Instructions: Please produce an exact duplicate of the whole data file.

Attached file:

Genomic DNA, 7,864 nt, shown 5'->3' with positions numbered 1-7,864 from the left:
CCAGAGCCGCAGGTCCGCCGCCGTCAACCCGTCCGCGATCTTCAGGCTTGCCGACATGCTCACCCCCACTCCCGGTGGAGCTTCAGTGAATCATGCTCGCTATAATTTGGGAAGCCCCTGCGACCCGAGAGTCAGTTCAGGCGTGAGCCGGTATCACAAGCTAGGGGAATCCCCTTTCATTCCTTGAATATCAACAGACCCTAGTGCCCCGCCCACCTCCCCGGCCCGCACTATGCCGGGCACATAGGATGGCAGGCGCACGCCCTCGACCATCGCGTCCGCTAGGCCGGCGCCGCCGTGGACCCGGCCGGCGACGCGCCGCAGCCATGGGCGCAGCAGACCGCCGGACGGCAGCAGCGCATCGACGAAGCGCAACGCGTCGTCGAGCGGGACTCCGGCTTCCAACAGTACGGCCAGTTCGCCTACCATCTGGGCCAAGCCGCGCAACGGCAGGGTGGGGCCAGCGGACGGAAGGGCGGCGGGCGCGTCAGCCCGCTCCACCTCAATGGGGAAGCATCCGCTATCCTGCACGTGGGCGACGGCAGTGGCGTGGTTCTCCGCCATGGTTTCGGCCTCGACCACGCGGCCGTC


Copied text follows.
Genomic DNA, 7,864 nt, shown 5'->3' with positions numbered 1-7,864 from the left:
CCAGAGCCGCAGGTCCGCCGCCGTCAACCCGTCCGCGATCTTCAGGCTTGCCGACATGCTCACCCCCACTCCCGGTGGAGCTTCAGTGAATCATGCTCGCTATAATTTGGGAAGCCCCTGCGACCCGAGAGTCAGTTCAGGCGTGAGCCGGTATCACAAGCTAGGGGAATCCCCTTTCATTCCTTGAATATCAACAGACCCTAGTGCCCCGCCCACCTCCCCGGCCCGCACTATGCCGGGCACATAGGATGGCAGGCGCACGCCCTCGACCATCGCGTCCGCTAGGCCGGCGCCGCCGTGGACCCGGCCGGCGACGCGCCGCAGCCATGGGCGCAGCAGACCGCCGGACGGCAGCAGCGCATCGACGAAGCGCAACGCGTCGTCGAGCGGGACTCCGGCTTCCAACAGTACGGCCAGTTCGCCTACCATCTGGGCCAAGCCGCGCAACGGCAGGGTGGGGCCAGCGGACGGAAGGGCGGCGGGCGCGTCAGCCCGCTCCACCTCAATGGGGAAGCATCCGCTATCCTGCACGTGGGCGACGGCAGTGGCGTGGTTCTCCGCCATGGTTTCGGCCTCGACCACGCGGCCGTC